The BBC’s month long Black and British season came the month after the UK’s Black History Month – i.e. October – and some might say it was overdue, not by a month but by a few years, maybe even decades. The season aimed to throw a spotlight not just on what it means to be Black in the UK now but what it means to have been Black in the UK in decades and even centuries past.
The season included a variety of genres including documentaries, drama, reality television, music and even a host of radio programmes. Documentaries, as can be expected, have been the dominant genre of the season with two documentary series in particular, anchoring the season. The two series were Black and British: A Forgotten History – fronted by historian and broadcaster, David Olusoga – and the talking heads heavy but nonetheless inspiring, Black is the New Black.
The season mostly included new content but did not fail to draw from the BBC’s extensive archive of footage. Yours truly was rather impressed by the level of documentation of the lives and experiences of Caribbean immigrants to the country and also the level of historical research into the experiences of Black Britons through the ages.
Programmes that made up the season did not stay away from difficult topics such as slavery and racism but also showed how people of African descent lived through these circumstances and sometimes triumphed through them.
David Olusoga’s series was a real treat as it looked at the breadth of Black British history starting with evidence of the some of the earliest Black presence in Britain from about 2000 years ago to the experiences of the presenter in the 1980s at the hands of the National Front. The series talked about slavery, colonialism and the experiences of individuals in Britain. It also explored the British involvement in the American Civil War as well as the ‘moral mission’ – a Victorian anti-slavery movement – and the mission’s eventual demise.
It was a relief that the season focused not just on sport and music but emphasised the varied contributions that Black people made to the UK. A particular programme, Black Nurses: The Women Who Saved the NHS, relayed the experiences of African and Caribbean nurses that came to the UK in order to support a growing NHS and in turn, helped to care for the nation.
When the season did focus on music and sport, it shed light on the history of the oft misunderstood Reggae and Grime music genres and explored racism in football as it looked at the rather bizarre Whites vs. Black football match that took place in 1979.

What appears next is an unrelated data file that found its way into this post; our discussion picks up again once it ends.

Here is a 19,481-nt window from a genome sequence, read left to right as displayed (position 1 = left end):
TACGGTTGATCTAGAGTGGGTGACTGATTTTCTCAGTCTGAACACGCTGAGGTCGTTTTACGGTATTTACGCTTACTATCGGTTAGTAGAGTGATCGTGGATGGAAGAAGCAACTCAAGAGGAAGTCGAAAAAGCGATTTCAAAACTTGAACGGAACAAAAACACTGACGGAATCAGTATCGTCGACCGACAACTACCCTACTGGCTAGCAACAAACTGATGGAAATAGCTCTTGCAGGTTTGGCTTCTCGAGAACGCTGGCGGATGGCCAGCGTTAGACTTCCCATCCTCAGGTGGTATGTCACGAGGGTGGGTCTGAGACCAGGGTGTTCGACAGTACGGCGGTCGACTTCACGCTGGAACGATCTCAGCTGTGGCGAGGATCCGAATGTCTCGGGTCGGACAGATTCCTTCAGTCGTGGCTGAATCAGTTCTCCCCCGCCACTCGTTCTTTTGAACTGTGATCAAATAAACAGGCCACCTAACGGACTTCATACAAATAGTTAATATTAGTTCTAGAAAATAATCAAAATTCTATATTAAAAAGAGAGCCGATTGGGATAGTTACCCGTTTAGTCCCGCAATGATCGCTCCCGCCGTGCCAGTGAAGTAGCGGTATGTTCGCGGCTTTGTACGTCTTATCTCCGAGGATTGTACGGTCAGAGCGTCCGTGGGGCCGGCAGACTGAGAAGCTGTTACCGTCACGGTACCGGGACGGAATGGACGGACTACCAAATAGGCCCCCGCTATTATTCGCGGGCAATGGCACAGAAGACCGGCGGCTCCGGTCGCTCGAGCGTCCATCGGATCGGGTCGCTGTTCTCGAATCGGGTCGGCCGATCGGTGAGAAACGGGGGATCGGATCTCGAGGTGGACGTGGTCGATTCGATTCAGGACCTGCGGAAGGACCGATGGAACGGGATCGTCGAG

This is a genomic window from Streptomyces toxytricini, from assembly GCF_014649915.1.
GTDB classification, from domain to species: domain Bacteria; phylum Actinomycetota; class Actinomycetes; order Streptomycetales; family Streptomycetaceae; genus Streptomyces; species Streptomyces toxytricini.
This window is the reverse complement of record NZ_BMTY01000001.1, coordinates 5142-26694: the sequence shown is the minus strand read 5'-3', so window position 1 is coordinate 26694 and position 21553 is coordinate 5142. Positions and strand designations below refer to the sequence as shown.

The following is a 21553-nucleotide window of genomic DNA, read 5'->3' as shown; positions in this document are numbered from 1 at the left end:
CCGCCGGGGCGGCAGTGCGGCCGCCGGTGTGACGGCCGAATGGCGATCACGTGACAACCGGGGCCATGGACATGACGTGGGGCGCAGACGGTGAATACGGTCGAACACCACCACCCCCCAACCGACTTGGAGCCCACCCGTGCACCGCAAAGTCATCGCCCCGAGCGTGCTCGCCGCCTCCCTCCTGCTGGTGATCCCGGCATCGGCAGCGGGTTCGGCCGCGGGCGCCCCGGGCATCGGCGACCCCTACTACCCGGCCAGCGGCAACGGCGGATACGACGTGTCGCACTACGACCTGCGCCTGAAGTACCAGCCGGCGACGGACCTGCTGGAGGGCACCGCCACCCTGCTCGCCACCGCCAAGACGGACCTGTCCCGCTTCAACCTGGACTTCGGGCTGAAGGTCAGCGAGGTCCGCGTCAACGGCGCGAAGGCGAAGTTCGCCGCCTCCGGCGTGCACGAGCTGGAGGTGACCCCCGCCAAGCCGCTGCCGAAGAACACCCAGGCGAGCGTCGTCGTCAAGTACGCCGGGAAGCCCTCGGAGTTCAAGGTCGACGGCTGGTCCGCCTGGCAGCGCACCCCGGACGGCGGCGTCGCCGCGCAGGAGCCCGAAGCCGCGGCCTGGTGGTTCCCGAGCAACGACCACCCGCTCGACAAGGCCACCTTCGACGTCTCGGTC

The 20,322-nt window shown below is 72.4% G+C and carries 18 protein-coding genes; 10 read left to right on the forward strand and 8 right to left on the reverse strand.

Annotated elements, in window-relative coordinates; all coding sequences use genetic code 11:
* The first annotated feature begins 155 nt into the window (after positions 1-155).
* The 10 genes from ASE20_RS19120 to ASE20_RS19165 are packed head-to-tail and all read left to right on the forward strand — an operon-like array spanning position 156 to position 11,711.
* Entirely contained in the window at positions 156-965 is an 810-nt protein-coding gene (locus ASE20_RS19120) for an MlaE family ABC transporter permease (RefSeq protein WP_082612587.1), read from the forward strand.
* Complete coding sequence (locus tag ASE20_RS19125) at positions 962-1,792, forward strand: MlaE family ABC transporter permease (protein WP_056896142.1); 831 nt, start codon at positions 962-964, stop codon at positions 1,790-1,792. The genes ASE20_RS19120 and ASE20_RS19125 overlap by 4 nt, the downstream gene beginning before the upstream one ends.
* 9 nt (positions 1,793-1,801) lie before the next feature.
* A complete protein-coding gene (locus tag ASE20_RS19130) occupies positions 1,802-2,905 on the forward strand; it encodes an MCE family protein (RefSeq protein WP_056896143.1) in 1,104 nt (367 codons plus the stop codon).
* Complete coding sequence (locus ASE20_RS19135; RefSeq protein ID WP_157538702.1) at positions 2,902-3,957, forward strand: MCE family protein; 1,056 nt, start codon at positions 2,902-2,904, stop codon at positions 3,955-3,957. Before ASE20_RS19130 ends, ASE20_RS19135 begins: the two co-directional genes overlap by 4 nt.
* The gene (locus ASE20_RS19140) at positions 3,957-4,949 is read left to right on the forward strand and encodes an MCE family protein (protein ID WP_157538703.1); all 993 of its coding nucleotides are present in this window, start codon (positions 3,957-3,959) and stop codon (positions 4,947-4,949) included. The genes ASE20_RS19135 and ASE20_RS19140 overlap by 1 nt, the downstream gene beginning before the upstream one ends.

One thing that did become obvious as I watched the different programmes that made up the Black and British season, was the current lack of programmes that featured majority Black casts in the UK. These have been a rarity in the UK especially when compared to America but as the nation has become more diverse, television programming has been slow to move with the times. There are many programmes that feature a, or a handful of Black people but few that have an all or majority Pan-African cast. This results in a situation whereby the Black family is not represented on television as often as some would like to see.
A possible remedy to the current lack of diversity in television is an increase in the diversity of the people behind the camera. Having more Black commissioning controllers, producers, directors, writers and casting directors could lead to greater diversity in front of the screen as there is more likely to be greater diversity of thought and perspective.
Furthermore, the Black and British homepage on the BBC website is interactive and allows users to create a ‘personalised journey through Black British history’ and ‘find hidden stories from Britain’s black history’ as well as encourages visitors to participate in the #blackbritishhero social media campaign whereby members of the public can nominate their Black British hero on Twitter, Facebook and Instagram.
Black is the New Black, Episode 1 Full BBC Documentary, Celebrating Britain’s black community
The Black and British season was by and large a celebration and exploration of what it has meant and what it means to be Black and British and its unflinching exploration is what made it a success. One can only wish that the programming that made up the season becomes more commonplace on television or else the traditional media risks losing a growing audience demographic to the internet.